Why, in light of all the simple and good that comes naturally, do we feel the need to fill our Christmas with Stuff? Just one more DVD, gift card, shirt, baby doll with party and play clothes, Meaningless Thing? It’s the same reason, I suppose, we do it to our lives. There are so many pretty, snazzy, hi-tech, competitively-priced gems out there that are often hard to resist. Who doesn’t want a bargain coffee grinder? A two-for-one zoo membership that can only be used on Wednesdays? A gift with purchase?

I think, for 2010, my answer to those questions is Me. I don’t want anything else. I don’t want another item in my house (I even resisted the Kitchen Aid mixer offer. You cooks know how hard this was! But you also know how much space one of those requires, and my counter doesn’t have it). I don’t want another activity, no matter how fun or reasonably priced, written on my calendar.

What I want is to take care of what has been given to me as a steward, a disciple, and a leader in my family. I wrote last month about simplifying, and that theme continues to build as I ponder the unnecessary. I don’t need to dress my toddler in a sweater/coat/hat/gloves/boots to take her to music class when we can sing and dance in our kitchen. She won’t need a full pasta dinner for 30 to celebrate her 2nd birthday; she’ll be happy with familiar faces and macaroni and cheese. And 500 people on my Facebook list whom I haven’t seen in 20 years or who never comment on anything likely don’t care if the pictures of her in her birthday dress make it online before midnight.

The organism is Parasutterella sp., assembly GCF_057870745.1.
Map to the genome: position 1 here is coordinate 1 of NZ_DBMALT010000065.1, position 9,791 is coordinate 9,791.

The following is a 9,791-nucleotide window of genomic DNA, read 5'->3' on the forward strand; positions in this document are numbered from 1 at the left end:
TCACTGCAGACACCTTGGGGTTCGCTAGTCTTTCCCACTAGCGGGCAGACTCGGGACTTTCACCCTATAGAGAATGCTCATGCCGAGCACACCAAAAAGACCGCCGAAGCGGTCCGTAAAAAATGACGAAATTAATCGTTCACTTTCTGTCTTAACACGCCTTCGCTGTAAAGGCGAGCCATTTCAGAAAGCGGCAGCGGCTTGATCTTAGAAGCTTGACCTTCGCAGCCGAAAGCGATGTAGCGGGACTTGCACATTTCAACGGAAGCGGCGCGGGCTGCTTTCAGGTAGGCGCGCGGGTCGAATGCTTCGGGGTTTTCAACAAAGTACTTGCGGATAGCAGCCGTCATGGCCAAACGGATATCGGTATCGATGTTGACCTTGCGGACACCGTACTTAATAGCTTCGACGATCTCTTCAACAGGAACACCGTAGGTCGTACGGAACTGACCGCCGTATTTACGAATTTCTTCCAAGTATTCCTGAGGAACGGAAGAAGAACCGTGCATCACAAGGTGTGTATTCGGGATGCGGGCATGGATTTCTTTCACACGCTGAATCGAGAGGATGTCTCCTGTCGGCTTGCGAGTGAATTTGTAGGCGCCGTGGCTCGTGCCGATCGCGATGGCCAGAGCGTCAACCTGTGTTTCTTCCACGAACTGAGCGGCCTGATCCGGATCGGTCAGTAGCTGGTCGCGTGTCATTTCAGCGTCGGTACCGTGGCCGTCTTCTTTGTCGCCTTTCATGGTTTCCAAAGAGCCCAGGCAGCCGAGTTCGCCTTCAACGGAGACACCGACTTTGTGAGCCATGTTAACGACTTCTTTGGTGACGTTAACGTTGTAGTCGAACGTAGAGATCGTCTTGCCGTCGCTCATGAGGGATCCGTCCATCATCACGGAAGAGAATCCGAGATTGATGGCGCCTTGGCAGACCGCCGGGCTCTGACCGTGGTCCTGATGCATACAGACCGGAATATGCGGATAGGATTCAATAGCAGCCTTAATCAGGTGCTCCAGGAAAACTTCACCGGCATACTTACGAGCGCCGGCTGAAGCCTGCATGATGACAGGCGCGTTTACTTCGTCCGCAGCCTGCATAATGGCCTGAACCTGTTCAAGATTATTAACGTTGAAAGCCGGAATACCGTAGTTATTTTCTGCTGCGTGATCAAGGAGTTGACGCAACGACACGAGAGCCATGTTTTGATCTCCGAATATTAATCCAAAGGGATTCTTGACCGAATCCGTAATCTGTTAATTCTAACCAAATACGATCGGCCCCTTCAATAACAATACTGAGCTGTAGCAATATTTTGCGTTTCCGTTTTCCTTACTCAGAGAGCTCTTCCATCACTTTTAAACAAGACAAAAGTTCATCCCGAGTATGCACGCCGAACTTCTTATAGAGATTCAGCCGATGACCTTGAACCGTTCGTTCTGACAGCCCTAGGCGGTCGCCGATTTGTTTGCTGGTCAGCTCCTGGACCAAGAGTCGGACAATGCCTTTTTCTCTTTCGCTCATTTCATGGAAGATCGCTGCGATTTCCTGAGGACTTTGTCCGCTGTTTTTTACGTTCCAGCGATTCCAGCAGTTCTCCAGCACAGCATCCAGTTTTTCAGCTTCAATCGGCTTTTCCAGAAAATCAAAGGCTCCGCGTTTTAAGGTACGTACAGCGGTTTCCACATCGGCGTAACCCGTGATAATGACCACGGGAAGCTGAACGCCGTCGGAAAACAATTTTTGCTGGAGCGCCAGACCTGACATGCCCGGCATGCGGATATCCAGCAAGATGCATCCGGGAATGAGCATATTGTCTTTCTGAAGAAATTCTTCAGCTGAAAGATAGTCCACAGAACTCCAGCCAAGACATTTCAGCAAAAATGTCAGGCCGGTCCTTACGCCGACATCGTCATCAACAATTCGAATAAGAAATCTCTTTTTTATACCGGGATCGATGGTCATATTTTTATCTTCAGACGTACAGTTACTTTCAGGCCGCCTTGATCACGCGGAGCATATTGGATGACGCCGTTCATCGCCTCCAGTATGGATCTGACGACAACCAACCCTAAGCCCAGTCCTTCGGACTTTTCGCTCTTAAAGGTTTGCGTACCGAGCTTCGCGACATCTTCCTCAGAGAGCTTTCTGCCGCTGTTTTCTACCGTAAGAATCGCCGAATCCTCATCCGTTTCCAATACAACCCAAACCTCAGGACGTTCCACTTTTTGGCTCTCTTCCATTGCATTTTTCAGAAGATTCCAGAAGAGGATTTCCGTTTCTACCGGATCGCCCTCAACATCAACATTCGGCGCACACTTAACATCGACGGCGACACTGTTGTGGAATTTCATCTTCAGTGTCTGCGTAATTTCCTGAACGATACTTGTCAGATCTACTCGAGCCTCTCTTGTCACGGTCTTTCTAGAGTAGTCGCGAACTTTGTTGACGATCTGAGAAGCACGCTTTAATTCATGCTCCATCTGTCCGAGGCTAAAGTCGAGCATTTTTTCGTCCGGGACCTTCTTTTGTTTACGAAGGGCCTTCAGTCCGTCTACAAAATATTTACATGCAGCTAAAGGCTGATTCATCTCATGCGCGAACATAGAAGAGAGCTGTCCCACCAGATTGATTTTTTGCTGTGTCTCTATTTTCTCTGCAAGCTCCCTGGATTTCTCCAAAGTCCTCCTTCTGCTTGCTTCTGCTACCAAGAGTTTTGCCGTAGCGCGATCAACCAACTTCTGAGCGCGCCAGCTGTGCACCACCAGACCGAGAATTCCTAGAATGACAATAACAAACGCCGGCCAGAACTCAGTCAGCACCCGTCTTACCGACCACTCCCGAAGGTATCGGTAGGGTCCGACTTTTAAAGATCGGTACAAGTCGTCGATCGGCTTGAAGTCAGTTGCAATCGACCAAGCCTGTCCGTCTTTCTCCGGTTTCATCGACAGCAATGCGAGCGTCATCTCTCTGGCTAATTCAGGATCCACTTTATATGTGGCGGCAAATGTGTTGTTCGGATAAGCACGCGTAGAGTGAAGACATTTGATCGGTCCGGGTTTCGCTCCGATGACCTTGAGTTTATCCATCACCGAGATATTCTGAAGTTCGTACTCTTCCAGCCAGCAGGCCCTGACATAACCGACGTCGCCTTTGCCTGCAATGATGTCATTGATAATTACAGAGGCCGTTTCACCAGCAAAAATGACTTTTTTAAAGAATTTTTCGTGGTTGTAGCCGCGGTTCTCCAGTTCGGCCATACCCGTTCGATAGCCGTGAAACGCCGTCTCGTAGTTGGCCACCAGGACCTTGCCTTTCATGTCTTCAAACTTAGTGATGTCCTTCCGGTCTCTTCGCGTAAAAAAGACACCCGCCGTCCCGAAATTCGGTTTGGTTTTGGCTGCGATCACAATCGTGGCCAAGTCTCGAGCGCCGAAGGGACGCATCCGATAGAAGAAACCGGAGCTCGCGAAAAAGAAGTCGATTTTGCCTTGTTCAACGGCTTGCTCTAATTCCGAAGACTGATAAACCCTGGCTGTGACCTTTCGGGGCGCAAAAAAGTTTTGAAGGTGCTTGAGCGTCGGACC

I am not criticizing any of these things, but I am making it my goal for the year, for my family, to put away and when necessary, throw away, that which muddies the space, regardless of how pretty it is. The model for the family we have is as simple as this: Our kids need us, and we need God. It is more important that I spend time with my Lord than I spend time categorizing our digital photos and correctly tagging my blog posts. It is more important that I spend time hugging, singing to, and blowing bubbles for my kids than baking them a castle cake (which will inevitably look like a misshapen lump anyhow) or finding them the perfect version of “Jesus Loves Me” on iTunes (what could be more perfect than our, ahem, special version of three-part-harmony?). It is more important that I call a friend or my cousin or my Gramma when I have 10 extra minutes than I scroll through to see what 30 random people are cooking for dinner (Note: I’m not leaving Facebook, just putting it in perspective).

When I look ahead to the coming year, I see opportunity run amuck for my family. The tasks we’ve already taken on are growing. New doors are waiting to be opened. Likely, we will be forging new ground that will change everything for us. We don’t have room for anything extra, be it gadgets, pounds, or organized play. Time is precious, that which we dedicate to our Father and that which we share with our loved ones. How will we spend it?

I vote for spending the first portion of that time clearing the space. Then I vote for singing and dancing on whatever floor we find ourselves.

Happy Clutter-Free New Year. May God bless you with health, opportunity, and many reasons to celebrate.

Meditate on the Simple

It’s hard for me to blog right now..not just because of the ever-present time constraints, but because life is so full of all these simple yet monumental events that I don’t know how to write about them in a simple, blog-gy way.

My little girl is about to turn 3. She is about to start dance class. She is helpful and sure of herself and is learning her first Bible stories. She is absolutely beautiful, which she knows, but is no more beautiful than when she is sitting still and unaware that her adoring mommy is staring at her.

Sometimes I still can’t believe she is mine!